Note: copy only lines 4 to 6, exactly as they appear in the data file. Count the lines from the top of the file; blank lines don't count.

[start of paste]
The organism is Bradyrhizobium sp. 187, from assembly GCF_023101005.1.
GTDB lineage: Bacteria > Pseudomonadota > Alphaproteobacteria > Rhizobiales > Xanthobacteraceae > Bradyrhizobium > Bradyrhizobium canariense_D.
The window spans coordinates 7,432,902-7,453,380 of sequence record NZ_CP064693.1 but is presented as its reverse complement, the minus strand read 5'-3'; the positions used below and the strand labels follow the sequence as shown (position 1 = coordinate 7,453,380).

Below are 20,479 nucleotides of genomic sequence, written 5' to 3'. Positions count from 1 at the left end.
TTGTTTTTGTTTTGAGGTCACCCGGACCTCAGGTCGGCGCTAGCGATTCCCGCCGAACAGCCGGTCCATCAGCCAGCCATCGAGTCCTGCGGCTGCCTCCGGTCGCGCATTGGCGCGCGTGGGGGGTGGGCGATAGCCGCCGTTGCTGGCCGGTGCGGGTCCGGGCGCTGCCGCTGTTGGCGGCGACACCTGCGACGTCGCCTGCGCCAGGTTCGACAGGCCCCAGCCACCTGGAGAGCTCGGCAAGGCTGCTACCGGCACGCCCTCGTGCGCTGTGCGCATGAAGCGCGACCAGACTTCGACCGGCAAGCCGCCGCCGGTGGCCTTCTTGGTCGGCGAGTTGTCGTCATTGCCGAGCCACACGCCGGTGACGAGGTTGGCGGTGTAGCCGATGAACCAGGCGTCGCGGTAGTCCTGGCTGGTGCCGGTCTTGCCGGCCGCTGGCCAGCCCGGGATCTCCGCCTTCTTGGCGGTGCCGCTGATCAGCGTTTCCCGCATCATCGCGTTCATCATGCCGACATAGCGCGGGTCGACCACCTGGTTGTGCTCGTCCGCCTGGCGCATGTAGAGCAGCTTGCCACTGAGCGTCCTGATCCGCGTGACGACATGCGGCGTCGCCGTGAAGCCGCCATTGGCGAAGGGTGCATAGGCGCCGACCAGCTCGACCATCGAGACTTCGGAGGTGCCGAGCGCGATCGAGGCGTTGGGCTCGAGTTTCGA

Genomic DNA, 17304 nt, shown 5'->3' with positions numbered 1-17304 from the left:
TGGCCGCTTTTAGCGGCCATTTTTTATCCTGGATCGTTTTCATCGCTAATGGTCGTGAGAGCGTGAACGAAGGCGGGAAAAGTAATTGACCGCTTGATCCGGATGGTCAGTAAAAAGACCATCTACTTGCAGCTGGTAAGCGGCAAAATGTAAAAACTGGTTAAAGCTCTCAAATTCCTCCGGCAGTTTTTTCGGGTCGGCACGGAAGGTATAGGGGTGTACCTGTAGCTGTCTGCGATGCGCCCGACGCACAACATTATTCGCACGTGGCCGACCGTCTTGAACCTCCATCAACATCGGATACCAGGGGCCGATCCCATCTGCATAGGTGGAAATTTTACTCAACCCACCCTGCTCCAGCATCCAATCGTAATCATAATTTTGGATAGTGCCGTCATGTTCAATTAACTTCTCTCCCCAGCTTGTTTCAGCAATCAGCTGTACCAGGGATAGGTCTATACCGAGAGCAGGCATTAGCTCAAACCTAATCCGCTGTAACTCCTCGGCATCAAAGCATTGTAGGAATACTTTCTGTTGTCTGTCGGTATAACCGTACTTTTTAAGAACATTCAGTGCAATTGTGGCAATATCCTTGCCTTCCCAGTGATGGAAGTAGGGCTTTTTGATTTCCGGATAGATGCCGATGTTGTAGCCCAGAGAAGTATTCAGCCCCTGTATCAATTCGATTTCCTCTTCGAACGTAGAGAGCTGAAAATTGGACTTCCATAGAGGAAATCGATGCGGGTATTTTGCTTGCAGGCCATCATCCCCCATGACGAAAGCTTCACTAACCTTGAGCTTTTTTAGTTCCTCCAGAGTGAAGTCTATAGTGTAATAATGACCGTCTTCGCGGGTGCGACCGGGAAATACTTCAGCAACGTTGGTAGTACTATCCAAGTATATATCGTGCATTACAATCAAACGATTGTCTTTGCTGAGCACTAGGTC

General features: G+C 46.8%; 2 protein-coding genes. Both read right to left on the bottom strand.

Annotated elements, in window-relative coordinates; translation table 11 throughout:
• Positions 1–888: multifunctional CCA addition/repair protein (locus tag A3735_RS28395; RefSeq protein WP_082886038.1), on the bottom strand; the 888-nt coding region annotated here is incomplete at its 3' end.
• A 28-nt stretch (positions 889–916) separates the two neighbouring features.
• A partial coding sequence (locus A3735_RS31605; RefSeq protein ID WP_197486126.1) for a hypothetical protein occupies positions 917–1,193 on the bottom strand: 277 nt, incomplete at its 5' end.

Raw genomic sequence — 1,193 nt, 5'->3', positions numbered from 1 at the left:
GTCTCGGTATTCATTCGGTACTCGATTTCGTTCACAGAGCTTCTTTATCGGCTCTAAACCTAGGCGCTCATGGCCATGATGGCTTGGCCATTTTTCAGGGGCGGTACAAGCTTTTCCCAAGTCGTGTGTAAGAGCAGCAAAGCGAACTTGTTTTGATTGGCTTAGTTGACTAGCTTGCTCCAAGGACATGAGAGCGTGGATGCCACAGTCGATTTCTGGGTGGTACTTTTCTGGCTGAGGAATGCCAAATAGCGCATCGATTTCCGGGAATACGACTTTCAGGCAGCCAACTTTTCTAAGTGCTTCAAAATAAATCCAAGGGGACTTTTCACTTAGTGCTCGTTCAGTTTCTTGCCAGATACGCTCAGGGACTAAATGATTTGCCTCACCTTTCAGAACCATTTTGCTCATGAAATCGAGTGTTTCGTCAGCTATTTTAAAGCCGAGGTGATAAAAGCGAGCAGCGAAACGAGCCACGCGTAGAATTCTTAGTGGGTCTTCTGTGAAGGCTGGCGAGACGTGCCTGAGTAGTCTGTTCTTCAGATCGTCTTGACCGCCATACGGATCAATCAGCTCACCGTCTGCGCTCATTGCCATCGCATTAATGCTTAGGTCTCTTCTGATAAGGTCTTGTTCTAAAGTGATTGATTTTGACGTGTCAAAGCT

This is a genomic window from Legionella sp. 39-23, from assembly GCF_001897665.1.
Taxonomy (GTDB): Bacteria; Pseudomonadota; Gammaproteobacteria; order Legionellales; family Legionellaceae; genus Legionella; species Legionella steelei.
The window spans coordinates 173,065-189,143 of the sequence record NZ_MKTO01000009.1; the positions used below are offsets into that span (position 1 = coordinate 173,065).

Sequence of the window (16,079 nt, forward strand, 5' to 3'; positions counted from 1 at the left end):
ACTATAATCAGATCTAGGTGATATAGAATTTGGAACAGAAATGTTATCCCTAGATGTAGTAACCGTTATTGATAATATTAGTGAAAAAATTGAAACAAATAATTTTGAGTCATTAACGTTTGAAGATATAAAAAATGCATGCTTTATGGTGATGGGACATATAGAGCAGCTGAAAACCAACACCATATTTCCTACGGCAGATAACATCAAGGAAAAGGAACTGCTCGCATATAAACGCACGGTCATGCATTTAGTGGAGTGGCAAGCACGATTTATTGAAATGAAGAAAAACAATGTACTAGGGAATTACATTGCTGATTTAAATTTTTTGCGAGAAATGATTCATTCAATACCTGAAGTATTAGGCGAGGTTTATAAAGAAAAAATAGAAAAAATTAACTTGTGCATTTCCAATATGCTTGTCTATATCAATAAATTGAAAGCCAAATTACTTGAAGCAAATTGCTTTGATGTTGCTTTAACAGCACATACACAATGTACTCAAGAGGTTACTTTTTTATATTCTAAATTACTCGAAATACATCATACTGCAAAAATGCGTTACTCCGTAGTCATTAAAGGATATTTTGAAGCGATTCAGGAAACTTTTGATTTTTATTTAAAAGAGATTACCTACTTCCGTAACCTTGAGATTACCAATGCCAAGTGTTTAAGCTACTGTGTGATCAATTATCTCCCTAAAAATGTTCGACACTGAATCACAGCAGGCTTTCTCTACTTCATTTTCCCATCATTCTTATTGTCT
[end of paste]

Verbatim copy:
Below are 20,479 nucleotides of genomic sequence, written 5' to 3'. Positions count from 1 at the left end.
TTGTTTTTGTTTTGAGGTCACCCGGACCTCAGGTCGGCGCTAGCGATTCCCGCCGAACAGCCGGTCCATCAGCCAGCCATCGAGTCCTGCGGCTGCCTCCGGTCGCGCATTGGCGCGCGTGGGGGGTGGGCGATAGCCGCCGTTGCTGGCCGGTGCGGGTCCGGGCGCTGCCGCTGTTGGCGGCGACACCTGCGACGTCGCCTGCGCCAGGTTCGACAGGCCCCAGCCACCTGGAGAGCTCGGCAAGGCTGCTACCGGCACGCCCTCGTGCGCTGTGCGCATGAAGCGCGACCAGACTTCGACCGGCAAGCCGCCGCCGGTGGCCTTCTTGGTCGGCGAGTTGTCGTCATTGCCGAGCCACACGCCGGTGACGAGGTTGGCGGTGTAGCCGATGAACCAGGCGTCGCGGTAGTCCTGGCTGGTGCCGGTCTTGCCGGCCGCTGGCCAGCCCGGGATCTCCGCCTTCTTGGCGGTGCCGCTGATCAGCGTTTCCCGCATCATCGCGTTCATCATGCCGACATAGCGCGGGTCGACCACCTGGTTGTGCTCGTCCGCCTGGCGCATGTAGAGCAGCTTGCCACTGAGCGTCCTGATCCGCGTGACGACATGCGGCGTCGCCGTGAAGCCGCCATTGGCGAAGGGTGCATAGGCGCCGACCAGCTCGACCATCGAGACTTCGGAGGTGCCGAGCGCGATCGAGGCGTTGGGCTCGAGTTTCGA

Genomic DNA, 17304 nt, shown 5'->3' with positions numbered 1-17304 from the left: